This situation had scarcely improved by the time the British Palestine Exploration Fund began surveying the area in the 1860s, or when it was visited first by the British archaeologist Gertrude Bell in 1905 and then by T E Lawrence, of “Lawrence of Arabia” fame, in 1909 for his academic work on the Crusader Castles. Today, the threat is of destruction as much as of neglect, and the Castle was damaged in air strikes in 2013 and 2014 during the present Syrian civil war.
While exhibitions of this type reach a limited audience, they may still have an important role to play in bringing together cutting-edge work and serving as focal points for heritage specialists as well as for the wider public. This is perhaps particularly the case for the Cités millénaires exhibition at the Institut du Monde arabe, which also hosted a colloquium on Arab heritage in danger on 11 October.
Leading figures from many of the sites concerned presented their thoughts on the present condition of the built heritage of the Arab world. While the news was bad overall, there were some brighter points holding out hopes for the future. According to Ezzeddin Ahmed Omar Fagi, director of the site of Leptis Magna in Libya, for example, the site has thus far been preserved from destruction despite the difficult conditions in contemporary Libya.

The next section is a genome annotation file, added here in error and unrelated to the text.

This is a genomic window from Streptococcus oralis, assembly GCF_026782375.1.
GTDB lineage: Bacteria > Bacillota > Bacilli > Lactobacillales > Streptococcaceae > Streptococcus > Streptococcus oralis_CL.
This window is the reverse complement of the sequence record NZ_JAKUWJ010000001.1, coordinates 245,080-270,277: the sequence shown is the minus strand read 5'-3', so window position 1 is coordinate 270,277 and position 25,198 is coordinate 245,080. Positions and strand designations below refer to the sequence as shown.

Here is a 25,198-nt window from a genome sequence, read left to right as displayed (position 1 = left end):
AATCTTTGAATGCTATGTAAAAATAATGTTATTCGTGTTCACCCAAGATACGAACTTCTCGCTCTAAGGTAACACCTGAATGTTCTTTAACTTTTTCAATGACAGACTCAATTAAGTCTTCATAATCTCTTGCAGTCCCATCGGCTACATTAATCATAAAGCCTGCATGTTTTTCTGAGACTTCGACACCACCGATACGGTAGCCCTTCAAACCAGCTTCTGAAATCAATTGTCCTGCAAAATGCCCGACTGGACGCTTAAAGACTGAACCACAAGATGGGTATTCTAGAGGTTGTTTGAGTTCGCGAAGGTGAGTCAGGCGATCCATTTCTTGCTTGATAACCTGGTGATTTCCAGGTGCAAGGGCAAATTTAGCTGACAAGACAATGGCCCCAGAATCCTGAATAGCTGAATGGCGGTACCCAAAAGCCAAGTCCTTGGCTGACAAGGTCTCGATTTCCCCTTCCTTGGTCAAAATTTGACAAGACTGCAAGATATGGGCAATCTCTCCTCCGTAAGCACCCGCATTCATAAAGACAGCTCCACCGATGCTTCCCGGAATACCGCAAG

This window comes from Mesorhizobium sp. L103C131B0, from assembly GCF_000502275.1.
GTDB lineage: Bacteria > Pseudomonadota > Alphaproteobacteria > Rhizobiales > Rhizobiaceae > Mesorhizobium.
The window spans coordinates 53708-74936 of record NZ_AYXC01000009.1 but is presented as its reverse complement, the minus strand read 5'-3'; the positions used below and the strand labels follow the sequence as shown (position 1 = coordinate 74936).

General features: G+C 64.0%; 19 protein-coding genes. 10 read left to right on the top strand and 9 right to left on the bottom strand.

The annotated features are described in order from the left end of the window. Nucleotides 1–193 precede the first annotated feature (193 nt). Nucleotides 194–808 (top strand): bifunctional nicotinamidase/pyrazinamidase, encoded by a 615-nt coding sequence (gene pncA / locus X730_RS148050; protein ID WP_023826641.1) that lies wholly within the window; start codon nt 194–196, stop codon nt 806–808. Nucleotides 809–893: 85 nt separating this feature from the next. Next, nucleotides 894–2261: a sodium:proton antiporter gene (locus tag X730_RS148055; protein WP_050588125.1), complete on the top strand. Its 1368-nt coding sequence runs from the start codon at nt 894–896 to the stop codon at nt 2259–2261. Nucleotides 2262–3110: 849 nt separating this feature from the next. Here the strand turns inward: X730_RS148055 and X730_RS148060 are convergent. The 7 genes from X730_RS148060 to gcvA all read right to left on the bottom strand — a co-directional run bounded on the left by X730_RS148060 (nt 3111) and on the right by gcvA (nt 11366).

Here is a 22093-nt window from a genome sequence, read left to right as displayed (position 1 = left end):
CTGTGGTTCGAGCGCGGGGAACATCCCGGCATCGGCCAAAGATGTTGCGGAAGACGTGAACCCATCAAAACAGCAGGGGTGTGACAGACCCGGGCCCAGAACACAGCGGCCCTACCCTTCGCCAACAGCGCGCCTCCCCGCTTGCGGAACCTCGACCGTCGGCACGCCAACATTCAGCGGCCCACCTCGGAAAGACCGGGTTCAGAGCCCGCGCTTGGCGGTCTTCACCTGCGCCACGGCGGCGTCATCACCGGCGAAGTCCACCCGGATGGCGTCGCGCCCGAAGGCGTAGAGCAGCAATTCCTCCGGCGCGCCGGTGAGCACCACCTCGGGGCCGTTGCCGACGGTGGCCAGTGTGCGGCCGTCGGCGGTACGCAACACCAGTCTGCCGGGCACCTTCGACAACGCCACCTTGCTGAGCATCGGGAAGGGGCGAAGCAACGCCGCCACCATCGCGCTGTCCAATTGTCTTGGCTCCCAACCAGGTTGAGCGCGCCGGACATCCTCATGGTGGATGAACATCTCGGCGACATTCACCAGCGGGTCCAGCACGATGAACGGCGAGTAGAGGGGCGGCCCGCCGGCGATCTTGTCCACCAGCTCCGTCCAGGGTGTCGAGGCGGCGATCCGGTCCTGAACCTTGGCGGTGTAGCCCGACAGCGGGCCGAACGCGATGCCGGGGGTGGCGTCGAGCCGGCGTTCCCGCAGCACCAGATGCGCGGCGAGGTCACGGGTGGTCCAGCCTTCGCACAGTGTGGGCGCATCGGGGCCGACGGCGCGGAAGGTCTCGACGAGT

The news was less encouraging from Yemen and Iraq, however, with Marylène Barret-Audouin, formerly of the French embassy in Yemen, and Jérémie Schiettecatte, a French expert on Pre-Islamic Arabia, painting a depressing picture of the scale of the recent losses in Yemen, most of it as a result of air strikes in the current civil war.
Similarly, while Faisal Jaber, director of the independent Gilgamesh Centre for Antiquities and Heritage Protection in Mosul, gave a remarkable account of the work of his Centre throughout the period of the Islamic State occupation of the city, he was not able to disguise the enormous destruction of the cultural heritage that has taken place in northern Iraq in recent years.
Cités millénaires, voyage virtuel de Palmyre à Mossoul, Institut du Monde arabe, Paris, until 10 February 2019; Le Crac des Chevaliers, chroniques d’un rêve de pierre, Cité de l’architecture, Paris, until 14 January 2019.
* A version of this article appears in print in the 22 November 2018 edition of Al-Ahram Weekly under the headline: Exhibiting the heritage crisis